Wellbeing

How Our Furry Friends Can Have a Positive Impact On Our Mental and Physical Health

With an estimated 9 million pet dogs and 8 million pet cats in the UK, it’s safe to say that we’re a nation of animal lovers. Having a pet can have a positive impact on our wellbeing and our physical health, so get your fur baby and listen up!

The benefits of pets for mental health

A gentle walk can be great to clear your mind and improve your mood. Having a dog gives you a reason to get up and go outside. So as well as giving you some fresh air and exercise, it’s a way to socialise with other dog owners, make some new friends and help reduce feeling of anxiety and depression.

Don’t worry if you don’t have a pooch of your own, you can always borrow one! Sign up to Borrow My Doggy or ask a friend.

dog walking to help chronic illness
PHOTO: DARIA SHEVTSOVA/PEXELS

But it’s not all about dogs! Mental Health Foundation conducted a study with Cats Protection.

Over 600 people took part with both cat and non-cat owners and half of the participants describing themselves as currently having a mental health problem. The results showed that 76% found ‘their cats helped them cope better with their everyday life.’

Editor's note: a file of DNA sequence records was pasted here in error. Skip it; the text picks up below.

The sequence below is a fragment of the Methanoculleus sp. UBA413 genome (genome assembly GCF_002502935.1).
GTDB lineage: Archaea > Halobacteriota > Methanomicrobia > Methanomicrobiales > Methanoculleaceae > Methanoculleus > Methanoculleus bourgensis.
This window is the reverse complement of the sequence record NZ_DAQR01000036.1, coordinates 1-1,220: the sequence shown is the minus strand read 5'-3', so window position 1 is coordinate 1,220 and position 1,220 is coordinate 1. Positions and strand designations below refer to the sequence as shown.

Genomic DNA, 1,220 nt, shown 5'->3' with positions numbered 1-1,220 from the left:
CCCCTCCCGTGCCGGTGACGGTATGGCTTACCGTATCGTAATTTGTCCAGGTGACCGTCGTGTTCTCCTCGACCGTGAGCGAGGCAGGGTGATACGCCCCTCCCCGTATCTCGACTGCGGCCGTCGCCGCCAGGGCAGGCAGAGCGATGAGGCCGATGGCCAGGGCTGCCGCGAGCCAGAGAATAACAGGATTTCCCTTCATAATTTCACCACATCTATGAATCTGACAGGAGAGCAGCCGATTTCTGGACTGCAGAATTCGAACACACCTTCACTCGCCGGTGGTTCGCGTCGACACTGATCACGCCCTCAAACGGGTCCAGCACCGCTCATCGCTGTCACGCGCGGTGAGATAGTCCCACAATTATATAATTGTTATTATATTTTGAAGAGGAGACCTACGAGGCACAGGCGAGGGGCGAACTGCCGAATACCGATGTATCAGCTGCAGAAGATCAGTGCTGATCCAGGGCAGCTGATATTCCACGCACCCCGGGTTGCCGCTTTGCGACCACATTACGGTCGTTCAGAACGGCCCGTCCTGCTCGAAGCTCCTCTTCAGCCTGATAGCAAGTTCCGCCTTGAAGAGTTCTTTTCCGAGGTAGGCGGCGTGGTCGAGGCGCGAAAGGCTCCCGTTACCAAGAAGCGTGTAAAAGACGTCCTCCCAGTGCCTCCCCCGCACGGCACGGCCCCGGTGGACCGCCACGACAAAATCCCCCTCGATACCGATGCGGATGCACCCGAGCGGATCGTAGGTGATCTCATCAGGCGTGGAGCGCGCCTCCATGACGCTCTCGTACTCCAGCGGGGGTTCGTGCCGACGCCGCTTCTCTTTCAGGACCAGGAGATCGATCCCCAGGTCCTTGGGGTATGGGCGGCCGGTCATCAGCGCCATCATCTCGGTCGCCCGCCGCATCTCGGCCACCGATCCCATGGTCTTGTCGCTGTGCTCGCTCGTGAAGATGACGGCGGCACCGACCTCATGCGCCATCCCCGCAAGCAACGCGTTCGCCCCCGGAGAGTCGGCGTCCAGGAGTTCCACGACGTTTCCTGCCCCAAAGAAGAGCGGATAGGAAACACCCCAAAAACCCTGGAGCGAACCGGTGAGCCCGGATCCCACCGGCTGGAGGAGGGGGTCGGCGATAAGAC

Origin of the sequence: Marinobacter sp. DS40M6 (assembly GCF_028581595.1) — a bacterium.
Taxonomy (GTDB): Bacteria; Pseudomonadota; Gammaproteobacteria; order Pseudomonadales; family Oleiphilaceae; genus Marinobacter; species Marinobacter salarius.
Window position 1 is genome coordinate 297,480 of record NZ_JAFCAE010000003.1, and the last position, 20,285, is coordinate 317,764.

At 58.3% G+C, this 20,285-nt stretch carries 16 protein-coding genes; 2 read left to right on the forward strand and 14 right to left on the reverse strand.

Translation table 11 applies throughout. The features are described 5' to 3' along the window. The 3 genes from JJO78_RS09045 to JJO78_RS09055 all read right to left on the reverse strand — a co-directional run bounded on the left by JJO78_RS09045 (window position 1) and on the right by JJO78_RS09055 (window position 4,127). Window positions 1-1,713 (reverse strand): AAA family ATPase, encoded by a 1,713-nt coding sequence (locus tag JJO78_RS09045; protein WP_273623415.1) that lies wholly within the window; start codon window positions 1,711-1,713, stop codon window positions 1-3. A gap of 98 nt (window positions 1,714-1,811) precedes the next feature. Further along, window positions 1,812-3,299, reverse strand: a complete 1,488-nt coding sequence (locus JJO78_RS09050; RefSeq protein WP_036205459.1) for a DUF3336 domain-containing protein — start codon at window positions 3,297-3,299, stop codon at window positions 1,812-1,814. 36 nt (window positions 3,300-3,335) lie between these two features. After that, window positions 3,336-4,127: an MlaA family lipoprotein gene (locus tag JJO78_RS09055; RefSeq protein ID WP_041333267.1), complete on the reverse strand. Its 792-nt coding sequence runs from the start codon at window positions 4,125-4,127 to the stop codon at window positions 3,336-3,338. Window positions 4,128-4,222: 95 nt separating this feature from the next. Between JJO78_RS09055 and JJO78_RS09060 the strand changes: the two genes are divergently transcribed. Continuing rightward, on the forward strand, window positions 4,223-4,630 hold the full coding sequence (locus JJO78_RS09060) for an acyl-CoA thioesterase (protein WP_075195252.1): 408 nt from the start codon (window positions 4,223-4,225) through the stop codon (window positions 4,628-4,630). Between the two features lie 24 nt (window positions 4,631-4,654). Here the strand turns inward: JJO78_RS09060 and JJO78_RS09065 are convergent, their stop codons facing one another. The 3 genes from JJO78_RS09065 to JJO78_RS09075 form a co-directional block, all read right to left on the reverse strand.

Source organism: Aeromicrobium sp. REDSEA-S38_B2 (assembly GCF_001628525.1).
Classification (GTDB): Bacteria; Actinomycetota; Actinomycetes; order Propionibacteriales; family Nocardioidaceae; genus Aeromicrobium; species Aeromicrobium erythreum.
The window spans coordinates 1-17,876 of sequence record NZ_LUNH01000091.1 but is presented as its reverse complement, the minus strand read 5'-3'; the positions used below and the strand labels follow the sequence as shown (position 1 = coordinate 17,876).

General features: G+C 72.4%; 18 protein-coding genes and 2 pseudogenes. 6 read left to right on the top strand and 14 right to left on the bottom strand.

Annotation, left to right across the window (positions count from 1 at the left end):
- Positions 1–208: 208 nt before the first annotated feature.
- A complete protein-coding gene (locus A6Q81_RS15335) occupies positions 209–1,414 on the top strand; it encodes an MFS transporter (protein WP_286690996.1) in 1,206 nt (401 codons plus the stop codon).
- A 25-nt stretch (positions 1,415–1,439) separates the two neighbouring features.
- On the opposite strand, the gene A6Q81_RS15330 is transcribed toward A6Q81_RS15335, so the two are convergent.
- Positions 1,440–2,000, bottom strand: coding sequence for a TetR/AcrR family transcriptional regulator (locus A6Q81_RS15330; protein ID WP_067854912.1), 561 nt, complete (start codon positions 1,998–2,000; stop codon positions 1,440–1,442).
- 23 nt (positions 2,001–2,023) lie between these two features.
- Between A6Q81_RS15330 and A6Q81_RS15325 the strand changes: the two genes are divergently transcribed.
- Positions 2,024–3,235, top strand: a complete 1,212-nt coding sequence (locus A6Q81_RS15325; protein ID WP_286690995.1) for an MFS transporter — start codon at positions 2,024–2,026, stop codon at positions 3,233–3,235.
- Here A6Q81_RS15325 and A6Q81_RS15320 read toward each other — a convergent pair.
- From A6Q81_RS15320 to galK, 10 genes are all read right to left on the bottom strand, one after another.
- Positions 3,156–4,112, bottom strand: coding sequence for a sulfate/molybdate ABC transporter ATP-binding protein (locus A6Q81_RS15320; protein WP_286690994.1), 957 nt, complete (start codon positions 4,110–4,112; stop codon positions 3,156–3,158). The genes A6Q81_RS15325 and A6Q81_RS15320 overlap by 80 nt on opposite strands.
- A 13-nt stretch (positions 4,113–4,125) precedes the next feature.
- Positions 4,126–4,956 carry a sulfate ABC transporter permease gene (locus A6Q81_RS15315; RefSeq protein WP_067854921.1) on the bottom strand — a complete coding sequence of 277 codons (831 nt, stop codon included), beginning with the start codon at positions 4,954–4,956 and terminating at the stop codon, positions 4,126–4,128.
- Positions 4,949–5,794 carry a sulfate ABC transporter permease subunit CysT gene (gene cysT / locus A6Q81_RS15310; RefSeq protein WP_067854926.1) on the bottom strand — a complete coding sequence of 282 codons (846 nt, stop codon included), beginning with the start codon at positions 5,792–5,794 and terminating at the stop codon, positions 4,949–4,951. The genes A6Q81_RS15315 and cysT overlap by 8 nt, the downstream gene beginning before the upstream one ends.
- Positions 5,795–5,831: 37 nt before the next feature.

Snuggling up on the sofa with your pet can improve your mood

Don’t underestimate the power of unconditional love. Our pets are part of the family and give the best cuddles.

Did you know that stroking an animal for just 10 minutes can reduce the amount of cortisol (the stress hormone) in your body! It also releases pain relieving and feel good hormones: serotonin and dopamine.

cats beneficial for our wellbeing and mental health

PHOTO: ALEXANDER ANDREWS/UNSPLASH

Having a pet gives you purpose and helps tackle loneliness

Whether you live alone or not, having an animal around the house is the perfect companion. Your pet relies on you to take care of it and this sense of purpose can be really important for people, especially the elderly.

UK charity, Pets as Therapy, was set up to provide the community with access to animal interaction. Volunteers sign up to take their dog to places like hospitals, care homes and special needs schools for a therapeutic visit. Activities such as reading to dogs can help improve children’s reading skills and give them more confidence.

pet therapy mental health reading to dogs

PHOTO: RUBY SCHMANK/UNSPLASH

Want to get a pet?

So if you are thinking about getting pet, make sure you choose the right one to suit your lifestyle and chronic illness. We recommend using PDSA’s useful online ‘choose a pet’ quiz to find the right animal for you.

Are you are thinking of getting a pet but live in rented accommodation? Cats Protection have created the Purrfect Landlords campaign to encourage more landlords to allow pets in their properties. You can find lots of useful information and handy downloadable leaflets so you can feel ready to have a discussion with your landlord!

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